boss design emphasizes desktop flexibility
like the modern Office continues to evolve, it is not about creating “artificial domestication”, but rather workspaces that emphasize flexibility, modularity and comfort, pleads the British brand boss design.
boss design argues that the office is no longer a routine-based workspace, but a purpose-driven destination space
all images courtesy of boss design
Workplace demands and expectations have changed dramatically over the past two years. the office’s mission statement is being drafted and its role and function are being redefined. Mark Barrell, director of design at global furniture maker Boss Design, says the rise of hybrid or mixed working – and 80% of Boss clients have adopted this model – means offices need to become ‘destination spaces’ , or rather a series of different destination spaces.
‘crucially’, barrel says, “The time spent in the shared workplace is now less a matter of routine and prescribed schedules than a goal. and people will need different types of workspaces depending on that goal.”
Boss Design’s new Amelia chair is a decidedly modern wingback, a cleverly designed cocoon offering visual and acoustic privacy
boss’s clients include google, microsoft, british airways and pwc so barrell has a pretty good idea of market needs. ‘people are going to have more choices,’ he says‘choosing where they want to work and controlling the match between the most appropriate place to work and the tasks that need to be done that day.’
The advance of hybrid or mixed work means that offices must become “destination spaces”, or rather a series of different destination spaces
the office is now, Barrell says, primarily a place to connect with company culture, collaborate with teammates, and learn or pass on learning. Upside-down, focused office work will still happen, but rows of work desks and chairs are clearly an outdated model of office organization. ‘the best work environments offer a combination of work, interaction and relaxation,’ he says.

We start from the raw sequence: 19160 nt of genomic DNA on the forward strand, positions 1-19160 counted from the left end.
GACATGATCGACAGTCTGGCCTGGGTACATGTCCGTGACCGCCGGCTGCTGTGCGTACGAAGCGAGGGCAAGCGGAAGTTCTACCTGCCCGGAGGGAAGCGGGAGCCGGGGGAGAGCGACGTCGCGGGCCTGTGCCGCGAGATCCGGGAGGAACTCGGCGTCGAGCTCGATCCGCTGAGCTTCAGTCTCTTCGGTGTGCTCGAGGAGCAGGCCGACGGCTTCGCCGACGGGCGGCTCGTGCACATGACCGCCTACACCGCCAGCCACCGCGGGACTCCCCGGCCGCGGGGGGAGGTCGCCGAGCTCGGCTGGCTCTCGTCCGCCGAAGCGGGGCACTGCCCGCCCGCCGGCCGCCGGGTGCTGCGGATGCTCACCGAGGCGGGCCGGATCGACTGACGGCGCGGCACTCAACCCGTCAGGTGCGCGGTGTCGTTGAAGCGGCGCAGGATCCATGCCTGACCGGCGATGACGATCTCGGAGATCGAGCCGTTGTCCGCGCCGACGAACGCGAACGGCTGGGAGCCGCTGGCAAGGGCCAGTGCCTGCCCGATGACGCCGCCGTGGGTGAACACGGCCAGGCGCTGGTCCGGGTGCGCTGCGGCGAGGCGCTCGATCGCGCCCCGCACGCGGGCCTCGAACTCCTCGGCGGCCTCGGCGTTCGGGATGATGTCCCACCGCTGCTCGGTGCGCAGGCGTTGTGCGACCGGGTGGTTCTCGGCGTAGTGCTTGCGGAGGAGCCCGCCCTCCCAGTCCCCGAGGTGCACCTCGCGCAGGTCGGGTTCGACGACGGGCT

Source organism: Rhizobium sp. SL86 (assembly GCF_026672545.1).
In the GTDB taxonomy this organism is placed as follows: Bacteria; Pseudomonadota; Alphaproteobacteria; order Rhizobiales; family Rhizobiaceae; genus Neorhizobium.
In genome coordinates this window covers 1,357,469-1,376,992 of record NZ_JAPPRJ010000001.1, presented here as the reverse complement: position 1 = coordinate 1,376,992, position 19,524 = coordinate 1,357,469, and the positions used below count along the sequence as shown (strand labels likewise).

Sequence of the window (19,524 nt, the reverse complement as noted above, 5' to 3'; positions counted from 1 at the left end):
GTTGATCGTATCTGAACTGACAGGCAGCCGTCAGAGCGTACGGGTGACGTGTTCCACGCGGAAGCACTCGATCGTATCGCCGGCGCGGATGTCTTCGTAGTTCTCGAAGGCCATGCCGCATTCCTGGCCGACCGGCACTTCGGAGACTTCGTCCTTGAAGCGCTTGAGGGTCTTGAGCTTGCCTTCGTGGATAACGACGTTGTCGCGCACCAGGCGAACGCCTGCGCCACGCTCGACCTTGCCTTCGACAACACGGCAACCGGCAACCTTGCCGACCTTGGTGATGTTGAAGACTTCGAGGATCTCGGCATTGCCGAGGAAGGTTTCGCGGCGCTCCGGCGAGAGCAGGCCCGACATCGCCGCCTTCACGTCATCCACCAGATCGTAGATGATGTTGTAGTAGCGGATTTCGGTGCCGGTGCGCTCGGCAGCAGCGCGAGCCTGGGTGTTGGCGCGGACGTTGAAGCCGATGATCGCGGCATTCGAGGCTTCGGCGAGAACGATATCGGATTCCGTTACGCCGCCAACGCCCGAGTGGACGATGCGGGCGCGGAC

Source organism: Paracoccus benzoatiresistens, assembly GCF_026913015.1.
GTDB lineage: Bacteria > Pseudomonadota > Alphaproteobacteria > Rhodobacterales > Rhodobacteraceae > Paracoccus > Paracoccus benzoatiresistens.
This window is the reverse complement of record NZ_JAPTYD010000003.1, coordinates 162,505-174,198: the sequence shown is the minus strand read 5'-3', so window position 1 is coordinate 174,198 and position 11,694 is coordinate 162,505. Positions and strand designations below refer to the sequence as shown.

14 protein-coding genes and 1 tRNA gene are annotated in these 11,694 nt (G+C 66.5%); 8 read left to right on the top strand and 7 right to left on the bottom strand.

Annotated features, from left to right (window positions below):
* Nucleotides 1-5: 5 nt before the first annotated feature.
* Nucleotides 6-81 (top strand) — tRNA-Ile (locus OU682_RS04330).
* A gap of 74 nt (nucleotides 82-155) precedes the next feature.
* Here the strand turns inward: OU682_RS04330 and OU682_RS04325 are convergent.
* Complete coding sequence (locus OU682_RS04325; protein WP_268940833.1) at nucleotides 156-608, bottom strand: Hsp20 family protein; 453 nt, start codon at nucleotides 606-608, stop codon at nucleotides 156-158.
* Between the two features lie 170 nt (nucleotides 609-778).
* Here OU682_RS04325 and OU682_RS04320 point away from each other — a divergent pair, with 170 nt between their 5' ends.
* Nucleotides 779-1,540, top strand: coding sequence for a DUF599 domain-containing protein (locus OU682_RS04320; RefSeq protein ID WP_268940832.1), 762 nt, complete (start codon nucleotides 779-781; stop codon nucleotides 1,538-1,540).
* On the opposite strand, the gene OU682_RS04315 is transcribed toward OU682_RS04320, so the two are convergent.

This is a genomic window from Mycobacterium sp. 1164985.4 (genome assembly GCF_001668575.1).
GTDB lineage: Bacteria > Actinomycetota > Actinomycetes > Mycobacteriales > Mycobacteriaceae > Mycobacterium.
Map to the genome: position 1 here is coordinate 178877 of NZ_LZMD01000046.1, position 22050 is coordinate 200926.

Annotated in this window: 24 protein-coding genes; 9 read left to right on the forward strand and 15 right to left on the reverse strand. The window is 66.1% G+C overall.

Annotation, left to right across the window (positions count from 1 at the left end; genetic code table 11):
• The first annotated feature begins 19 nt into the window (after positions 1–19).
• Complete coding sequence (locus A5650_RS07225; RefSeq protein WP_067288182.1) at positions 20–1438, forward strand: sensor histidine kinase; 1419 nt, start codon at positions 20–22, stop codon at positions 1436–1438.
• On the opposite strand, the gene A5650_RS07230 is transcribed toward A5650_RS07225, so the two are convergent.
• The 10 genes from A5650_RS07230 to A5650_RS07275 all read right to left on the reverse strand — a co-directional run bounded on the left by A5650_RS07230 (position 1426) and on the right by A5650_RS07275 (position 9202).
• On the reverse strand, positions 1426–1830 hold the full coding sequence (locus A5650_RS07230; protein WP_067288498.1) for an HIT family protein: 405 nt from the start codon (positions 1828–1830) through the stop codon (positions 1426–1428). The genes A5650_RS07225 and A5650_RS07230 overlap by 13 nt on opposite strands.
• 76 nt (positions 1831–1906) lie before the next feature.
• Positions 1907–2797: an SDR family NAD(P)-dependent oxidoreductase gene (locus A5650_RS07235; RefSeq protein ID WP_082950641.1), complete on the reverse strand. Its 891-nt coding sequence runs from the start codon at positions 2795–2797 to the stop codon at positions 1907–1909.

durability, flexibility and reusability are the keys to sustainable design. amelia’s upholstery can be easily replaced when it shows signs of wear, while the leather version will simply improve with age
Reinventing the wing chair
Barrell argues that a key trend right now is a relaxation of office layouts and fixtures, not forced or contrived domestication, but a greater emphasis on comfort and more relaxed settings. The new amelia wing chair by boss exemplifies this trend.
boss designer aaron clarkson wanted to create an iconic silhouette that could stand the test of time but also a chair that had visual and real softness and tactility. with amelia, clarkson elegantly reimagines the traditional rear wing in a unique, gently curved shape and has worked with master upholsterers at boss to ensure multiple fabrics blend perfectly with its simple organic lines. in the office environment, amelia becomes a sort of instant cozy cocoon, providing visual and acoustic privacy. amelia can also be configured with one of four different bases and with standard or plush upholstery.